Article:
It’s much easier to thank active duty service members than those who have served…especially if their service seems like dim history. After all, you can spot enlisted women and men by their uniforms. We all see posts in social media about active duty service members making surprise homecomings. Airlines go out of their way to help service members board first and be comfortable on their trips. And it’s become more and more commonplace for people to thank our armed forces personnel for their service.

But how do you thank a Veteran? Unless you know that they served in the Global War on Terror, or an earlier conflict like Korea (1950–1953), Vietnam (1955–1975) or the first Gulf War (1990–1991), they can be invisible. Sure, a special event like Veterans Day makes it possible for a community to show its appreciation, but how many citizens actually turn up for those events. It would be far more immediate and meaningful to thank Veterans in your workplace.

Recently Alaska Airlines did exactly that.

A welcome home ceremony 50 years in the making.

No “thank you for serving” campaigns greeted soldiers, sailors and airmen on their returns from Indochina. Political conflicts in a divided country obscured the fact that these men and women were risking their lives daily in a difficult, dangerous assignment on behalf of America. Fortunately, the nation has awakened to the sacrifices made by that generation and has sought to make amends.

This fall, Alaska Air Group and the USO Northwest officially honored Vietnam-era Veterans during a celebration at the Seattle hangar. One of many 50th anniversary commemoration events held around the United States, the event honored some 40 Veterans, including some Alaska and Horizon airline employees. Entering the Seattle Hangar, they beheld what they had missed in the ’60s and ’70s: well-wishers thanking them for their service with cheers, welcome-home signs and even Patriot Guard motorcycle riders who held American flags. Said one Veteran, “We didn’t get much recognition at the time we came home, so this was cool.”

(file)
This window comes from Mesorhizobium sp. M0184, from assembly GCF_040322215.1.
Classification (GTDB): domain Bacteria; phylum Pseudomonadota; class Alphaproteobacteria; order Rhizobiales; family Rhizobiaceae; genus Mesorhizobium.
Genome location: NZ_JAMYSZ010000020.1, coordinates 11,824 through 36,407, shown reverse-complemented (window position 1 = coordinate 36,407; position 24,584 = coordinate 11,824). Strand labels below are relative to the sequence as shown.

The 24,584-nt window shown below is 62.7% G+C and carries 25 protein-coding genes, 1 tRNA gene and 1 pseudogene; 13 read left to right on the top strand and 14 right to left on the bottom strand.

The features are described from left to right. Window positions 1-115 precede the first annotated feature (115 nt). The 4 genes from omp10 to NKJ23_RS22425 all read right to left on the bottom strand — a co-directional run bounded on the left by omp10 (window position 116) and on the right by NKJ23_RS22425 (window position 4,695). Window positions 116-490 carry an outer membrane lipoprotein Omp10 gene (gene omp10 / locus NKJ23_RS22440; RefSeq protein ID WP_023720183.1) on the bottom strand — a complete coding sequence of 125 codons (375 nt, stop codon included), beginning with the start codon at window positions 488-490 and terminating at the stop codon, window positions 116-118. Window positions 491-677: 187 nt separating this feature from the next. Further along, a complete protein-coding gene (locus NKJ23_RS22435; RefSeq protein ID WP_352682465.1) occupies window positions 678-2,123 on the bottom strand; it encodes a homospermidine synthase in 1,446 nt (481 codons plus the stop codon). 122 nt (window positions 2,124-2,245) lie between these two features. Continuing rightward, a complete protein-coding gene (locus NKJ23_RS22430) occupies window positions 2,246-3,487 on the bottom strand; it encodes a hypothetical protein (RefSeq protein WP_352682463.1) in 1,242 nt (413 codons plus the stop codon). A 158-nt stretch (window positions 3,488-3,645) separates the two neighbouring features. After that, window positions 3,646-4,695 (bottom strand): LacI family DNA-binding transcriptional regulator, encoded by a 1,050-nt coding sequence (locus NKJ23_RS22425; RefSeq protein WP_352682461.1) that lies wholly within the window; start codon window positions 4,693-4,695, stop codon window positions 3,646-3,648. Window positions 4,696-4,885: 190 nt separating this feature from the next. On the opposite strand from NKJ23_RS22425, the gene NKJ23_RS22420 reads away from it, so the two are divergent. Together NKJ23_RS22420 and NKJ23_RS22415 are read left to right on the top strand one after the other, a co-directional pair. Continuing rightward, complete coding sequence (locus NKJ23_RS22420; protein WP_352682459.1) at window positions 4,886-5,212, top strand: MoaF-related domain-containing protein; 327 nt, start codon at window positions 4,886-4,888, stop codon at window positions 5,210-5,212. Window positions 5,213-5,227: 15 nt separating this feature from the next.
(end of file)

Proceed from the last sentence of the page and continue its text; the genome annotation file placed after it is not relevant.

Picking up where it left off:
Of course, you don’t need to stage a special event to thank a Veteran. At VA, we’ve worked with the History Channel to reach out to communities nationwide with Thank a Veteran at Work. And don’t think of it as something you should only do around Veterans Day. Do so whenever the mood strikes you. Put up the Thank You Veteran poster, skim the “How To” guide, come up with your own program.

Thank a Veteran at Work reminds us to support those who have served, “…from The Greatest Generation to the latest generation.” Go ahead, offer your co-worker/Veteran a handshake or a thanks, they’ll appreciate it!

Another way to thank those Veterans? Make sure they’re taken care of when they need it most. Join VA today.

 

 

Thanking Our Veterans: Part three
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4 Comments

  1. DannyG November 30, 2015 at 12:01 pm

    I have a habit of recognizing the “other half” too. I know my wife has been thru hell with me! So many times, only the veteran gets the hugs, handshakes, & thanks. The ones that stand by us, spouses h even our grown kids deserve thanks too! Without my wifr & service dog, I might be one of the statistics!

    THANKS TO THOSE WHO STAND BY MY BROTHERS AND SISTERS !!

  2. Juan G Mojica-Rivera November 29, 2015 at 11:27 am

    Looking for Charles D Ray, Kevin Bach and Kenneth Gomes

  3. Anthony J. DeCarlo November 27, 2015 at 7:26 pm

    The VA should recognize veterans, thank them and make them feel appreciated. I can testify that the VA, especially the personnel working in C&P function, make veterans feel like second rate citizens. In addition VA C&P decisions filter numerous veterans preventing them from receiving earned benefits…all the while collecting millions of dollars in bonuses.

  4. Lawrence Lynn Daniel, Sp4 U.S.A. November 27, 2015 at 7:18 pm

    I can recognized a veteran. US Army veteran (1976 to 1986),

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